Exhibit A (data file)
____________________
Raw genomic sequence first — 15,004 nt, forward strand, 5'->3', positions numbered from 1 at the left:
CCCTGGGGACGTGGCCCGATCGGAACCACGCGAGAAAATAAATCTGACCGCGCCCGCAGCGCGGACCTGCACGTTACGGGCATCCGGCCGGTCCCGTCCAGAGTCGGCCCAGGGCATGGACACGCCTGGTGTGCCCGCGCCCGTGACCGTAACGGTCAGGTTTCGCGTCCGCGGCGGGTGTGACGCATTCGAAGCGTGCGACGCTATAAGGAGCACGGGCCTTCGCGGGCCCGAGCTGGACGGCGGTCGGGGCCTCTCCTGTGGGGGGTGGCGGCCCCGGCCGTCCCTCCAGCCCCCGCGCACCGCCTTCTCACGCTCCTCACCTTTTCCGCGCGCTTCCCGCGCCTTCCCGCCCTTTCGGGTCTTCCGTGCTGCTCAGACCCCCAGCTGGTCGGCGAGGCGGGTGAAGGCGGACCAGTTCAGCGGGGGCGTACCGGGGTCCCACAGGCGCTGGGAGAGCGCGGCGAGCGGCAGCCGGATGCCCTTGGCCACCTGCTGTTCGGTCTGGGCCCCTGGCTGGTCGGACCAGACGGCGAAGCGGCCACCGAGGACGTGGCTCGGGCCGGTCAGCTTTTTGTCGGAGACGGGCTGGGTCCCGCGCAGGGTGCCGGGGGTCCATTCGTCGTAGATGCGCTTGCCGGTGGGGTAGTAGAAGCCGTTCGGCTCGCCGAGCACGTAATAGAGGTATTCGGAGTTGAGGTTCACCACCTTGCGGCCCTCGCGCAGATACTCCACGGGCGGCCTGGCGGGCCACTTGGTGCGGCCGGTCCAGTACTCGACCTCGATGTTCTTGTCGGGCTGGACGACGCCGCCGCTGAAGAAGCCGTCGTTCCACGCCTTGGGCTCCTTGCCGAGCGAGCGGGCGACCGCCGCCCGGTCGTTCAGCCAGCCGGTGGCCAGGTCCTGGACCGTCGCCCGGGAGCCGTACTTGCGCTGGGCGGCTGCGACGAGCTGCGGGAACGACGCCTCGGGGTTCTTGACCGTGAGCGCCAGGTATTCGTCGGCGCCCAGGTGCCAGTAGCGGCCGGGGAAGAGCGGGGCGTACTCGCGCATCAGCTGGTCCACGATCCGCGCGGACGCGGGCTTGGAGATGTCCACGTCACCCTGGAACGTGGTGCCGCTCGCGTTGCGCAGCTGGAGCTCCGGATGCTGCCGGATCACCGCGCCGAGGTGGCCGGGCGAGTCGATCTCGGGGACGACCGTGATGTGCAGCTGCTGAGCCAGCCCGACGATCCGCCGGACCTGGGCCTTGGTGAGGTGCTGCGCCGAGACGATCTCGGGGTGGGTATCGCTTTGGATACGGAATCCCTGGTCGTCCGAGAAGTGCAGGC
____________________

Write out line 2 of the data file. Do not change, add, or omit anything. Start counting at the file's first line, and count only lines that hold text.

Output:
CCCTGGGGACGTGGCCCGATCGGAACCACGCGAGAAAATAAATCTGACCGCGCCCGCAGCGCGGACCTGCACGTTACGGGCATCCGGCCGGTCCCGTCCAGAGTCGGCCCAGGGCATGGACACGCCTGGTGTGCCCGCGCCCGTGACCGTAACGGTCAGGTTTCGCGTCCGCGGCGGGTGTGACGCATTCGAAGCGTGCGACGCTATAAGGAGCACGGGCCTTCGCGGGCCCGAGCTGGACGGCGGTCGGGGCCTCTCCTGTGGGGGGTGGCGGCCCCGGCCGTCCCTCCAGCCCCCGCGCACCGCCTTCTCACGCTCCTCACCTTTTCCGCGCGCTTCCCGCGCCTTCCCGCCCTTTCGGGTCTTCCGTGCTGCTCAGACCCCCAGCTGGTCGGCGAGGCGGGTGAAGGCGGACCAGTTCAGCGGGGGCGTACCGGGGTCCCACAGGCGCTGGGAGAGCGCGGCGAGCGGCAGCCGGATGCCCTTGGCCACCTGCTGTTCGGTCTGGGCCCCTGGCTGGTCGGACCAGACGGCGAAGCGGCCACCGAGGACGTGGCTCGGGCCGGTCAGCTTTTTGTCGGAGACGGGCTGGGTCCCGCGCAGGGTGCCGGGGGTCCATTCGTCGTAGATGCGCTTGCCGGTGGGGTAGTAGAAGCCGTTCGGCTCGCCGAGCACGTAATAGAGGTATTCGGAGTTGAGGTTCACCACCTTGCGGCCCTCGCGCAGATACTCCACGGGCGGCCTGGCGGGCCACTTGGTGCGGCCGGTCCAGTACTCGACCTCGATGTTCTTGTCGGGCTGGACGACGCCGCCGCTGAAGAAGCCGTCGTTCCACGCCTTGGGCTCCTTGCCGAGCGAGCGGGCGACCGCCGCCCGGTCGTTCAGCCAGCCGGTGGCCAGGTCCTGGACCGTCGCCCGGGAGCCGTACTTGCGCTGGGCGGCTGCGACGAGCTGCGGGAACGACGCCTCGGGGTTCTTGACCGTGAGCGCCAGGTATTCGTCGGCGCCCAGGTGCCAGTAGCGGCCGGGGAAGAGCGGGGCGTACTCGCGCATCAGCTGGTCCACGATCCGCGCGGACGCGGGCTTGGAGATGTCCACGTCACCCTGGAACGTGGTGCCGCTCGCGTTGCGCAGCTGGAGCTCCGGATGCTGCCGGATCACCGCGCCGAGGTGGCCGGGCGAGTCGATCTCGGGGACGACCGTGATGTGCAGCTGCTGAGCCAGCCCGACGATCCGCCGGACCTGGGCCTTGGTGAGGTGCTGCGCCGAGACGATCTCGGGGTGGGTATCGCTTTGGATACGGAATCCCTGGTCGTCCGAGAAGTGCAGGC